Health care facilities already have infection control procedures in place, such as providing private rooms and toilets for infected individuals. But the CDC is pushing them to do more on the prescribing side, advising nursing homes to track how many and what antibiotics they prescribe monthly and what the outcomes were for patients, including any side effects. Other recommendations include placing someone, such as a consulting doctor or a pharmacist, in charge of antibiotics policies and training other staff in following them.
Some of the CDC’s suggestions could challenge nursing homes’ culture and how staffs, residents and their families interact. While nursing home residents and staff are among the people most at risk for the flu, annual shots aren’t mandatory. Nor do homes always track who gets them.
That’s starting to change at Evangelical Lutheran Good Samaritan Society, a nonprofit that provides a spectrum of senior care services in many states. Starting this year, it will collect data on staff vaccinations at one of its 167 nursing homes and share the pilot project’s results with other homes, said Victoria Walker, chief medical officer.
But better handling of antibiotics in nursing homes may also require tactful communication with residents’ families and nursing home doctors accustomed to treating antibiotics as a default remedy.
“There’s a real fear of under-treatment and that it is better to err on the safe side, and that means treating with antibiotics but forgetting about all the harms. But giving antibiotics can be just as harmful as not,” said Walker.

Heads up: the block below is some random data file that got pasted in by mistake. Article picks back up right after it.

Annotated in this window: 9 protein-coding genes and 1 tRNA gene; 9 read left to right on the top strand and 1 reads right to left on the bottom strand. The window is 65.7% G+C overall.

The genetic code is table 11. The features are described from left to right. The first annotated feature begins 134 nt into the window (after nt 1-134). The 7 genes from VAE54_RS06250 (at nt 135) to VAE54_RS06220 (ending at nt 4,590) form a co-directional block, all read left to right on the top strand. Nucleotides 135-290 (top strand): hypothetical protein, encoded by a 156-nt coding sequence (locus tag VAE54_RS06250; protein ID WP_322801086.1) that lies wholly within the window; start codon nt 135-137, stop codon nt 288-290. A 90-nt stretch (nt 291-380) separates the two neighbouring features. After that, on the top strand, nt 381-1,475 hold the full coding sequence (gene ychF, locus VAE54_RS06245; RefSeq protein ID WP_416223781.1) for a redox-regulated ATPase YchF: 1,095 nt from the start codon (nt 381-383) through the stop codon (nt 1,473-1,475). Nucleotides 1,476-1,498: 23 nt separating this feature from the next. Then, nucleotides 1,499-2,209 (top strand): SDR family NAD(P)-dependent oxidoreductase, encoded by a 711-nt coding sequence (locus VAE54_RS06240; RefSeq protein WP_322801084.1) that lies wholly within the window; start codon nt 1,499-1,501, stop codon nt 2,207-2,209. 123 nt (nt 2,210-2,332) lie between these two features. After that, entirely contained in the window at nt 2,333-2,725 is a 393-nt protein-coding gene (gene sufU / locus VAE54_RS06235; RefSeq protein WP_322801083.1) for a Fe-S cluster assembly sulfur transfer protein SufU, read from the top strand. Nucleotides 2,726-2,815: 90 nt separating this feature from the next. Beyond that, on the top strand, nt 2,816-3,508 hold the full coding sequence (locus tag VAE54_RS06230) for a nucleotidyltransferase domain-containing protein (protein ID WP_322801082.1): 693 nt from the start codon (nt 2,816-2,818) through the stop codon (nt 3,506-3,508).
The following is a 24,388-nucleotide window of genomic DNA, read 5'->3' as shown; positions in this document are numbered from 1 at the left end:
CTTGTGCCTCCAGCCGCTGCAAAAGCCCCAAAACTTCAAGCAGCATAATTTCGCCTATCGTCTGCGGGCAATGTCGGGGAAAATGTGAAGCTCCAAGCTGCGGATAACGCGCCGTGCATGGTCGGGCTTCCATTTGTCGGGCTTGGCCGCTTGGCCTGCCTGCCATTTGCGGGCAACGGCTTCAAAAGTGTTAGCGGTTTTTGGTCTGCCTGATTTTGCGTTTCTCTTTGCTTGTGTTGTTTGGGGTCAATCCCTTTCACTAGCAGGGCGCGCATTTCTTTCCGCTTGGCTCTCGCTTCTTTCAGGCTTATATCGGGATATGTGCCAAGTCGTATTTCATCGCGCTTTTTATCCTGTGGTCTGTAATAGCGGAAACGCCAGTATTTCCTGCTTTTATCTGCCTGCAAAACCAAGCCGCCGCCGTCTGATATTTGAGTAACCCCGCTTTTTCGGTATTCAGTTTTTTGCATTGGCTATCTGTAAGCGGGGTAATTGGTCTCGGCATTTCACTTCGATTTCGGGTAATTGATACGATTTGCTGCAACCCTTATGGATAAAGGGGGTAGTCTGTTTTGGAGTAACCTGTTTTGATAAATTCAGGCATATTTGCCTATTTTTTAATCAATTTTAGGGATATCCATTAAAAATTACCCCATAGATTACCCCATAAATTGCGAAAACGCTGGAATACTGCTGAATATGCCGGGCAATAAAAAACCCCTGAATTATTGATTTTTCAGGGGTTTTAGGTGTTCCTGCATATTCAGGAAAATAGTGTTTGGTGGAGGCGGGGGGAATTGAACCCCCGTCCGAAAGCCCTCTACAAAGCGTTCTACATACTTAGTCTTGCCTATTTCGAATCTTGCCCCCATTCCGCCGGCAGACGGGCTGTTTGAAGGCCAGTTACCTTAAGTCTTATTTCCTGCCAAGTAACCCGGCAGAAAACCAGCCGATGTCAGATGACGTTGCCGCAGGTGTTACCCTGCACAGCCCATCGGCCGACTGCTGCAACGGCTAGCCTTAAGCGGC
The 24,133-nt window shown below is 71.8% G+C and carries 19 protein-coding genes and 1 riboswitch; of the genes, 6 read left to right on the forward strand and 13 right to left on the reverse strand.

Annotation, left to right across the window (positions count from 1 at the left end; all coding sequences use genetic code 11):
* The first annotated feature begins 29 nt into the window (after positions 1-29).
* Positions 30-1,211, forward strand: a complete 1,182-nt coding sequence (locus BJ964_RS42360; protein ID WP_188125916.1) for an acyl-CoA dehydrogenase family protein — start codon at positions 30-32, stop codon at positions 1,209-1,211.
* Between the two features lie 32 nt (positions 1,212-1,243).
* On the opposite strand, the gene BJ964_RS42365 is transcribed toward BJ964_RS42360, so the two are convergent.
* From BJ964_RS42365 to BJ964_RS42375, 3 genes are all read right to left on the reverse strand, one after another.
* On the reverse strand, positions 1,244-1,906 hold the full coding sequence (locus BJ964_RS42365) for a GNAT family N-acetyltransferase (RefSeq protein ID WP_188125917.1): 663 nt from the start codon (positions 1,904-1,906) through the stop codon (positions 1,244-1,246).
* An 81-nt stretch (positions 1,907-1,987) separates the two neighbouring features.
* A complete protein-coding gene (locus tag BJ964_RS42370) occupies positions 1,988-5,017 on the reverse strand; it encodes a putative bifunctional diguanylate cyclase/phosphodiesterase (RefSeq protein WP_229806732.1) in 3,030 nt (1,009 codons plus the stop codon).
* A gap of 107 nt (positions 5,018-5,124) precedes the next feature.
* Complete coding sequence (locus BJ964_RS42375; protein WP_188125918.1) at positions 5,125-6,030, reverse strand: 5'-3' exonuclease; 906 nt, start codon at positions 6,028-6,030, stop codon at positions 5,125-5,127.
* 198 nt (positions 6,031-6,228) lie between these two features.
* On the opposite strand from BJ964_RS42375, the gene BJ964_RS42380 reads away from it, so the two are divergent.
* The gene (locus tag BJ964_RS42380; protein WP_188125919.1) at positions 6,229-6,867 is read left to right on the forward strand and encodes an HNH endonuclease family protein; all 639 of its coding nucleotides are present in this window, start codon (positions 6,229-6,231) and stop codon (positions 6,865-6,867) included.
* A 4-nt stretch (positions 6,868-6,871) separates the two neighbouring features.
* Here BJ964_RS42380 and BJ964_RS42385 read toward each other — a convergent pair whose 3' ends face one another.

Family members may push for an antibiotic treatment when they visit a loved one in a nursing home who seems sick, even if they don’t know precisely what’s wrong. Doctors and nurses may go along because they don’t know either and it’s easier to treat than not. “The family will check in and ask what the doctor did and the nurse will say ‘nothing’ because they don’t see monitoring as doing anything,” said David Nace, director of long term care at the University of Pittsburgh, who contributed to the CDC guidelines.
“Practitioners are guilty of saying, ‘it’s just an antibiotic’ … We don’t appreciate the real threat,” he said.
Antibiotics are routinely prescribed to treat urinary tract infections, which are common in nursing homes, but too often when a UTI is only suspected, not confirmed, studies have found. The Infectious Disease Society of America is developing guidelines to help institutions implement programs to better manage antibiotics.
In addition to fostering antibiotic resistant bacteria and causing C. diff infections, antibiotics also can produce allergic reactions and interfere with other drugs a nursing home resident is taking. Those risks aren’t always fully considered, says researcher Christopher Crnich, who has published articles on antibiotic overuse. He is a hospital epidemiologist at William S. Middleton Veterans Hospital in Madison, Wis.
“Bad antibiotic effects don’t come until weeks or months later, and frankly all we [prescribers] see is the upside when we’re dealing with a sick mom or dad,” Crnich said.